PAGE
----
Don't let any one tell you Canadian Politics is dull. The story takes place in an era when `Political Correctness" was only a vague notion, way in the distant future. I got a chuckle the other day reading about A Councillor getting a reprimand from a fellow councillor, when he used the term "Jewish Lightening," in a casual manner during a Council meeting,to describe a possible situation that might occur. The fellow was correct.....But still forced to make a formal apology for using such an expression. There would be no reprimands or apologies in Sir Sam Hughes day! It was "bare knuckle" politics supreme!
Above all, the book does exactly what a good book was intended to do........Entertain!
I had been both looking forward to and dreading reading this book. Dreading it because sometimes history books fail to engage the reader, wanting to only get the facts and numbers onto the page. I looked forward to it because while I had read books and seen documentaries on Sam Hughes, I knew very little about General Currie and wanted to learn more. I found myself pleasantly surprised by this book. Every spare moment I had in the day, lunch break at work, a day off, I would immediately grab this book and start reading again. The scenes of battle are so well told you almost felt you were on the front lines with the soldiers. It was difficult to put down and even though we know how the story ends, I know I wanted to see it through to the end. I think that this book captured the good and the bad sides of both men, neither was perfect, mistakes were made by both, but they also both had moments of brilliance as well. As I said it was an engaging book, one of the better books on military history or even Canadian history that I have read and I would recommend to anyone who is interested in learning more about Canada's role in the First World War.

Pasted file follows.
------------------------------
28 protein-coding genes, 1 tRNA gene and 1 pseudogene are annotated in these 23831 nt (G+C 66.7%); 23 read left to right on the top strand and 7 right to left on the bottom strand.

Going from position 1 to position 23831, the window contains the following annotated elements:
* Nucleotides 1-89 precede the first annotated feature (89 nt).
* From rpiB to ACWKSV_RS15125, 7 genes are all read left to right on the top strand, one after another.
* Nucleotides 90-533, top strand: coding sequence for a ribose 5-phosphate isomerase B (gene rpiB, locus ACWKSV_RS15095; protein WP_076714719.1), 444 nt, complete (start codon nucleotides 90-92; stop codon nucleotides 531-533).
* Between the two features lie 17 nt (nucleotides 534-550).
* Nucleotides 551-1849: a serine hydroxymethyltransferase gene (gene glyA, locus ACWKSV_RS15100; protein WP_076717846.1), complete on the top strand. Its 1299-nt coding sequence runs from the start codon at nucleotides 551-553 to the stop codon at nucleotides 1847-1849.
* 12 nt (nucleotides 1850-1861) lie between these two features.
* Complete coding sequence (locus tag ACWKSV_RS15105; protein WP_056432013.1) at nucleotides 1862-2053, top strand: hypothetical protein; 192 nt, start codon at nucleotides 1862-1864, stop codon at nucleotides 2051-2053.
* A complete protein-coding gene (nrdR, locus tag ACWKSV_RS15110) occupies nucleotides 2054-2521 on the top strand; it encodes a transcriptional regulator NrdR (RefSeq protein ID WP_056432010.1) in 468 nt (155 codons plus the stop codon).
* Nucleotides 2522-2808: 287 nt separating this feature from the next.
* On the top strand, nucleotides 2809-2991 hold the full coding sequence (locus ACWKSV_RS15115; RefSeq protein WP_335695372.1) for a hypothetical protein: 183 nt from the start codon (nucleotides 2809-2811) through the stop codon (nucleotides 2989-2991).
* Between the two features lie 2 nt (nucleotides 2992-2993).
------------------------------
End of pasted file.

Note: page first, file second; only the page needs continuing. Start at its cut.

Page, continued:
on September 9, 2014
A dynamic account that helps you get behind the motivations, objectives, thoughts and outlooks of two of Canada's most important military leaders. I have often read of these men in other works, but this is the first time I can say I've learned something of the men themselves and one feels that you've come to know something of them through this story. Also important in how the author has helped understand the times and the influences on these individuals. A thoroughly well researched and very well written history that truly helps one discover a key period in Canada's development.